Southeastern Pennsylvania Transportation Authority Serving Bucks, Chester, Delaware, Montgomery, and Philadelphia Counties
Joseph M. Casey
While it may be hard for some to imagine this region without the transit system known as the Southeastern Pennsylvania Transportation Authority, long-time residents will remember the many companies before SEPTA that once operated the buses, trains, subways, and trolleys. As private ventures, these companies struggled to maintain financial stability and many went bankrupt. But the importance of transit to those who lived and worked in Bucks, Chester, Delaware, Montgomery, and Philadelphia Counties was never completely lost and in 1964 the Legislature in Harrisburg took action to create a new entity now known as SEPTA. Our first job was to take the assets of these bankrupt private companies and shape them into a vital public transportation network managed by a single Authority with a single focus on meeting the travel needs of our region.
Half a century later, our system is a blend of legacy and modern stations, infrastructure, and vehicles. We are the largest system in the Commonwealth of Pennsylvania and the 6th largest in the nation. SEPTA is proud of its history, but we've learned the lessons from the past. We recognize that in order to be effective and efficient, we must adopt a business approach to the delivery of transit services. This means living within our budget and managing our financial resources, maintaining our assets, growing new ridership markets, and being a responsible regional partner by exploring ways to sustain the environment and supporting economic growth and development around transit hubs.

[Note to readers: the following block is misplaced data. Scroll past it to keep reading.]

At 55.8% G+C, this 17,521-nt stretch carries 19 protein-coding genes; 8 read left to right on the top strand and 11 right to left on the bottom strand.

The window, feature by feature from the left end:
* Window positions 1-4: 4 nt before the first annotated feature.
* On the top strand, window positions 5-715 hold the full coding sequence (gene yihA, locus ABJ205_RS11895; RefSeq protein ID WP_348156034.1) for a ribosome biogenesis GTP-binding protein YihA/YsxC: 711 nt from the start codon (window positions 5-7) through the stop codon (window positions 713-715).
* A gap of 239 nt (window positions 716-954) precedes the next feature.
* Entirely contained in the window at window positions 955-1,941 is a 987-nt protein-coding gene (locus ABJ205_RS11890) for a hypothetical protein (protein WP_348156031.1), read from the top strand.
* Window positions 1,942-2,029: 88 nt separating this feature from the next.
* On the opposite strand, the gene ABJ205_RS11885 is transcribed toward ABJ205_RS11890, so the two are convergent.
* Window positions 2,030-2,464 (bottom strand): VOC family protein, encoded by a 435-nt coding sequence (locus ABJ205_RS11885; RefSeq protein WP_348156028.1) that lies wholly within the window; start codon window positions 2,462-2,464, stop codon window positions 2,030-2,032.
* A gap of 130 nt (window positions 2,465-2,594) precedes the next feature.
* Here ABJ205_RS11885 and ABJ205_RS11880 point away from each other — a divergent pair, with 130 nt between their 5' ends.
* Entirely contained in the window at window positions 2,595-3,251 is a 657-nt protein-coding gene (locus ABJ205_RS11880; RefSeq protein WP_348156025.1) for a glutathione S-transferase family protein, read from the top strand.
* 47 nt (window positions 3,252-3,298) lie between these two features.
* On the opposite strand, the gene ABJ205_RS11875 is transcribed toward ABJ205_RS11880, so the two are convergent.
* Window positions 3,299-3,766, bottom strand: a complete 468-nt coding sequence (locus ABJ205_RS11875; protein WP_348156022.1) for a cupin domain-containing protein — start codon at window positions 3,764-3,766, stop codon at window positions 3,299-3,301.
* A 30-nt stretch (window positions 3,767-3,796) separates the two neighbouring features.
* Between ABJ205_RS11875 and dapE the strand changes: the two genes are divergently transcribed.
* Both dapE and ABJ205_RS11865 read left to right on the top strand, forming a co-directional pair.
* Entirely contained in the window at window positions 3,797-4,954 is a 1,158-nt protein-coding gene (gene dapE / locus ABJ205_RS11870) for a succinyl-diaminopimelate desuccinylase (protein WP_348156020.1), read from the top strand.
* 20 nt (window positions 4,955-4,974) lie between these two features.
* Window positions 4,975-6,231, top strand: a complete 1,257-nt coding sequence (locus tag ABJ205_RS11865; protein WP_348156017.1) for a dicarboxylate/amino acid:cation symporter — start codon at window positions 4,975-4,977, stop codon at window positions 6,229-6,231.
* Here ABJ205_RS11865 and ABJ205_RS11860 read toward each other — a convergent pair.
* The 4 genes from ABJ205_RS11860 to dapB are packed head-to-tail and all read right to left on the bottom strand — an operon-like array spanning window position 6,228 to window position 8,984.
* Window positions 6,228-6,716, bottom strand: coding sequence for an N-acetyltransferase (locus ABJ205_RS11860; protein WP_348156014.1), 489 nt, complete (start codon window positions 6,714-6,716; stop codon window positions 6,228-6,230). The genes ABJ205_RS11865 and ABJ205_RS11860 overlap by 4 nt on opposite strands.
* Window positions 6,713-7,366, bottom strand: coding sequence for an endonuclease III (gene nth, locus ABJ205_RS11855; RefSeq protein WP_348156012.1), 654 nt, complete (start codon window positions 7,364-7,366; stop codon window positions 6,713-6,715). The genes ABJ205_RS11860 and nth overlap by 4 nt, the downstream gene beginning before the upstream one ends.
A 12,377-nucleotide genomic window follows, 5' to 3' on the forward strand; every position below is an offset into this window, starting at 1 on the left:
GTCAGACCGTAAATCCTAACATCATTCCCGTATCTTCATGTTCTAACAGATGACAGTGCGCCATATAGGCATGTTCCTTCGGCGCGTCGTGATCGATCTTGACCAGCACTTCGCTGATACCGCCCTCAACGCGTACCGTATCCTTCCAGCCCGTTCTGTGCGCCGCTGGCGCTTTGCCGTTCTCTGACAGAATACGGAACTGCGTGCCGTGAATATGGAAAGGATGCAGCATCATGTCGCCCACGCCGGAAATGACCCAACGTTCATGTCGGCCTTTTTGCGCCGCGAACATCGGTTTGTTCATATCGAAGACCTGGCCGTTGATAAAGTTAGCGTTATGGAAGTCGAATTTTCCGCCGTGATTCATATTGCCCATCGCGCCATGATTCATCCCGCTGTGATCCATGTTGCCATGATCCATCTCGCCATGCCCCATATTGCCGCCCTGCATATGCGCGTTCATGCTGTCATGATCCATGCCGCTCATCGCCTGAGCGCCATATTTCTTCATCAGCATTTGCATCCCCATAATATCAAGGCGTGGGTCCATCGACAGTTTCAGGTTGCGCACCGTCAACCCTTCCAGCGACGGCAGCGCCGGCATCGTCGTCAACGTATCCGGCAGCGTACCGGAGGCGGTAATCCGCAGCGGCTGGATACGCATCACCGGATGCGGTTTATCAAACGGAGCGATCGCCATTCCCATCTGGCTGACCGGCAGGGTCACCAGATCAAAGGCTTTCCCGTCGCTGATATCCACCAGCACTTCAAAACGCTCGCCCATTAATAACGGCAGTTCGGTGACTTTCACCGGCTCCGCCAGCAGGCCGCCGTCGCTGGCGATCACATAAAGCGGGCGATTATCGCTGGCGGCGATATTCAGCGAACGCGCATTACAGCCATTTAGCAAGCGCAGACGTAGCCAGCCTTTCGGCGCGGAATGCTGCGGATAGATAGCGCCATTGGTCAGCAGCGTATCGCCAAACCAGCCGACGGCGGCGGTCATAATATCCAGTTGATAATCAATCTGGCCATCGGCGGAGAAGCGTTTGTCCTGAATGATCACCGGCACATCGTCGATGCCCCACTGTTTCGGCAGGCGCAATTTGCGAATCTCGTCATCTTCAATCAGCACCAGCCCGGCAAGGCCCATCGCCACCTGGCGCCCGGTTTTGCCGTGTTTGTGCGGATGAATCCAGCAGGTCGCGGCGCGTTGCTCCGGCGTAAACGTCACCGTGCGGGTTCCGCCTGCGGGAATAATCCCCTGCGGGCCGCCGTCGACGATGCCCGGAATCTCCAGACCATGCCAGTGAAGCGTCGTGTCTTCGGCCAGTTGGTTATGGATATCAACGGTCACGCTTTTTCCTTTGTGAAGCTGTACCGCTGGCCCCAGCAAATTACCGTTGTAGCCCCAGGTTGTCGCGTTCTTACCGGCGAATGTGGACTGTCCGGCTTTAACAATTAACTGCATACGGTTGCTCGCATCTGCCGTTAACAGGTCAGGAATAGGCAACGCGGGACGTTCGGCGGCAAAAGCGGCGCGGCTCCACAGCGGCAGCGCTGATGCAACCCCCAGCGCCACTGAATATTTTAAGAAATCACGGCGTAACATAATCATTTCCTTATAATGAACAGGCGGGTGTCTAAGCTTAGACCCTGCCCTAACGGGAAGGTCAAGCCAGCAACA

All this hard work only goes so far without adequate funding resources and the support of stakeholders, which is what made the passage of Act 89, in late 2013, such a watershed moment for transportation in the Commonwealth. For the very first time, public transit will have a predictable, bondable, and inflation-indexed funding solution. For SEPTA, Act 89 provides an opportunity to build on what we've already started by tackling a growing $5 billion backlog of capital investment projects including bridge replacements, substation overhauls, and new vehicle procurements. These projects will have immediate benefits to safety, reliability, and the customer experience.
Fiscal stability enables SEPTA to think critically about a vision for our future. To that end, SEPTA has formulated a Strategic Business Plan Proposal for Fiscal Years 2015 through 2019, focused on 3 central themes:
Innovation: Pursue a business model that is adaptable to ever-evolving technological and societal circumstances and establish organizational practices that develop a culture of continual improvement.
Integration: Better connect the region's mobility alternatives, adopting integrative solutions that are both transformative (modernizing our fare system) and incremental (bike-to-transit and parking expansion plans).
Renewal: Accelerate core infrastructure investment, advance critical infrastructure and vehicle repair and replacement needs.
These are the unifying principle of a plan that will serve as a framework for corporate strategy development over the next five years. The final plan document was adopted by the SEPTA Board on July 24, 2014.
The Strategic Business Plan for Fiscal Years 2015 through 2019 is our commitment to our customers and the region. It is our blueprint for the future. I invite you to look at the plan by clicking here.